The Social Development and Services Unit (SDSU) of the Church of Christ in Thailand (CCT) conducted a COVID-19 Support Project from November 2021 through to January 2022. This was with the partnership of GMP through International Church Partnerships (ICP). The GMP COVID-19 Ministry Appeal was established in April 2021 and raised over $155,000 to assist partners internationally and in Australia.
The SDSU was one partner that benefited from the funds raised.
The SDSU coordinated their COVID-19 Support Project in Thailand closely with local church and community volunteers as well as community public health officials. Thanks to your support of the appeal, the SDSU was able to provide essential supplies to 7,287 vulnerable people in severe need.
The SDSU has expansive experience in social work, advocating and campaigning
and in community education. Experience which enabled them to provide essential assistance to 1,250 families across several church community districts and to provide it speedily, appropriately, and effectively.
SDSU intentionally linked with the local church community to distribute survival bags containing items such as rice, vegetable oil, canned fish, salt, seasoning powder, and mama noodles.
The SDSU also distributed milk for children, sanitary products, face masks and sanitiser. They distributed the survival bags to around 82 communities located in Chiang Mai, Chiang Rai, Tak, Mae Hong Son, Kanchanaburi, Phetchaburi and Prachuap Khiri Khan.
Survival bags were distributed to people living in poverty in both urban and rural areas, some living with HIV/AIDS. Some live in areas where they are inaccessible to public health services and those who do not have Thai citizenship and have limited access to rights. The SDSU helped those who were directly infected with Covid and facing quarantine and self-isolation, and families or communities locked down for periods of time.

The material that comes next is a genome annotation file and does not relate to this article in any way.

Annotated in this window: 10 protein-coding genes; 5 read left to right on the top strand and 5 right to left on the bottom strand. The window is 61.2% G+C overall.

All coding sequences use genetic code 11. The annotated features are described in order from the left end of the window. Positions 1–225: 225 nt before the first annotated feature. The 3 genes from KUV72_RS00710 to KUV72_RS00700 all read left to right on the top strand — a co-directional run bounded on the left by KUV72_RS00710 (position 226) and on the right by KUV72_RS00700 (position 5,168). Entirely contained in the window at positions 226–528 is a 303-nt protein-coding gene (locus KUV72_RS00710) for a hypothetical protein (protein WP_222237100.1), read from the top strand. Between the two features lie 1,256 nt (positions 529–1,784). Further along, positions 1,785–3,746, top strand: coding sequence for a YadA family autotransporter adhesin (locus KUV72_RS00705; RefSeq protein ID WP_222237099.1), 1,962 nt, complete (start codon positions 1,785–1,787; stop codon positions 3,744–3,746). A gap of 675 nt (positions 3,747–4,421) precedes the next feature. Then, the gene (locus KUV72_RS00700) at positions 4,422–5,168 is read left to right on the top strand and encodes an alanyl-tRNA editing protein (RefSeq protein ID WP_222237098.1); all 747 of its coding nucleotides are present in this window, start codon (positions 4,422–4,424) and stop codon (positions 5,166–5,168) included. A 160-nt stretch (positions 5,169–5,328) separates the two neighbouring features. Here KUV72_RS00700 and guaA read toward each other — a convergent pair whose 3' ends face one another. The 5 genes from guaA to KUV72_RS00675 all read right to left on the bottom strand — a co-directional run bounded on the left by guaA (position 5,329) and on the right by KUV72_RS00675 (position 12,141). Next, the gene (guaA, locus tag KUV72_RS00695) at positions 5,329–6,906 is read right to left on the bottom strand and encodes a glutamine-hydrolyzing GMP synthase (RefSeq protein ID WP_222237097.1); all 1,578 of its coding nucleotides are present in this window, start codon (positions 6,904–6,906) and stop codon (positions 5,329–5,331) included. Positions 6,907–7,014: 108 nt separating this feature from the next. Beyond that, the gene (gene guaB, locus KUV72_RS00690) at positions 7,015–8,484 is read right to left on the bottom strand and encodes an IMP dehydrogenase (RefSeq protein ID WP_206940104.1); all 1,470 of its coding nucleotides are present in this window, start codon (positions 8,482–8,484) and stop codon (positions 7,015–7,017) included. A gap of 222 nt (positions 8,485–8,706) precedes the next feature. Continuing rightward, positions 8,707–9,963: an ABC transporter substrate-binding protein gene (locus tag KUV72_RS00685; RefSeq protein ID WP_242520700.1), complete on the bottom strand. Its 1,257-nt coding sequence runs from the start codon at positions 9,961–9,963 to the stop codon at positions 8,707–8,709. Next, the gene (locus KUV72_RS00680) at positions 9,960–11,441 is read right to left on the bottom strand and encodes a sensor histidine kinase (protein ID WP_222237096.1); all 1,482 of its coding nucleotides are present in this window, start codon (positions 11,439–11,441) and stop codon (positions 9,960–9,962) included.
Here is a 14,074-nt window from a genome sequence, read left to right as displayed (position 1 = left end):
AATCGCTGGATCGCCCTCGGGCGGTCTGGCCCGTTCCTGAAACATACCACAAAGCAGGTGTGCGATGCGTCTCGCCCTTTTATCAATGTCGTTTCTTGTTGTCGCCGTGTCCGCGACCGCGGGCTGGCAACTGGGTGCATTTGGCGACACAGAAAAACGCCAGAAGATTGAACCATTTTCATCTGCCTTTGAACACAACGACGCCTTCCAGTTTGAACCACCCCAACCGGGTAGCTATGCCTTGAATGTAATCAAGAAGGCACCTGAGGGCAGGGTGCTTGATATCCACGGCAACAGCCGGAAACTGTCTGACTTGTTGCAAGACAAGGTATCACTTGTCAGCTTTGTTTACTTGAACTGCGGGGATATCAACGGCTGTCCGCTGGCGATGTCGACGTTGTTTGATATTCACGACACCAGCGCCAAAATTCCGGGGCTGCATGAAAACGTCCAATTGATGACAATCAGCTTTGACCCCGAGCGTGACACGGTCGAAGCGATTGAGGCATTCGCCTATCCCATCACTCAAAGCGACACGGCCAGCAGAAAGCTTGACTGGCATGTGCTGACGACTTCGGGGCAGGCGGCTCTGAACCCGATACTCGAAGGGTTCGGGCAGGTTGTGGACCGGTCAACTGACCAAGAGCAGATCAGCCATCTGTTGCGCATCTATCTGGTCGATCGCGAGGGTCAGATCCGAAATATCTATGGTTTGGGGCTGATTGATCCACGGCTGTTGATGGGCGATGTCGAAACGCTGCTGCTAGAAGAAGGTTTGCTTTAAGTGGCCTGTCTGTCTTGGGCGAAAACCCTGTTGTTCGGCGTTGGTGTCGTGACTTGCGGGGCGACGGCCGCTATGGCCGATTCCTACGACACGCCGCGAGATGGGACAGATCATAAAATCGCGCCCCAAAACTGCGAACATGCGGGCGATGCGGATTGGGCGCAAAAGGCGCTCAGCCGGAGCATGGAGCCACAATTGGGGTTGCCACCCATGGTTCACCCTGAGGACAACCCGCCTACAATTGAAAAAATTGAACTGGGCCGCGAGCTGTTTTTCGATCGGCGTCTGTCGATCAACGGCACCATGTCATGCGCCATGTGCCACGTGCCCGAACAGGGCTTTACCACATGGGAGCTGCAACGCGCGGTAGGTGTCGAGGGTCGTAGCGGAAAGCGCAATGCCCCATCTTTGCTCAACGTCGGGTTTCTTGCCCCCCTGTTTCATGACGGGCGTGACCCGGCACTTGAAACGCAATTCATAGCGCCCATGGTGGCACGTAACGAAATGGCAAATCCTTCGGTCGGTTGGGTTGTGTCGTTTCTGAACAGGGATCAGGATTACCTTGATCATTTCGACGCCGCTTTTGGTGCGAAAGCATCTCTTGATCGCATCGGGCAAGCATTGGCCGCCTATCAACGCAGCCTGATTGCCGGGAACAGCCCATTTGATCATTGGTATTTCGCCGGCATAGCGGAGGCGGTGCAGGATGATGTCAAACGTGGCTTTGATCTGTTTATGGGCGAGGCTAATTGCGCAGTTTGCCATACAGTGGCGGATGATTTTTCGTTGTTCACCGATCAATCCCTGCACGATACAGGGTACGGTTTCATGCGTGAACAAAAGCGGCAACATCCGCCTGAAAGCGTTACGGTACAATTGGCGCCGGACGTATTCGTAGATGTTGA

The SDSU is committed to keeping everyone safe from COVID-19 spread, both those who are receiving the help, and those staff and volunteers who are delivering the help. True partnership was demonstrated and activated between GMP, SDSU and the church districts within the CCT. Good networking took place and public health care was provided.
The recovery process regarding health, economy and social needs can be slow and burdensome to families and community. As the COVID-19 outbreak continued to spread during February and March, some staff and volunteers in the CCT were restricted to working from home and felt unable to work normally. However, the SDSU reports that, as of April, people have felt, “more at peace and at ease with the situation and returning to work in person and feeling more able to serve fully again.”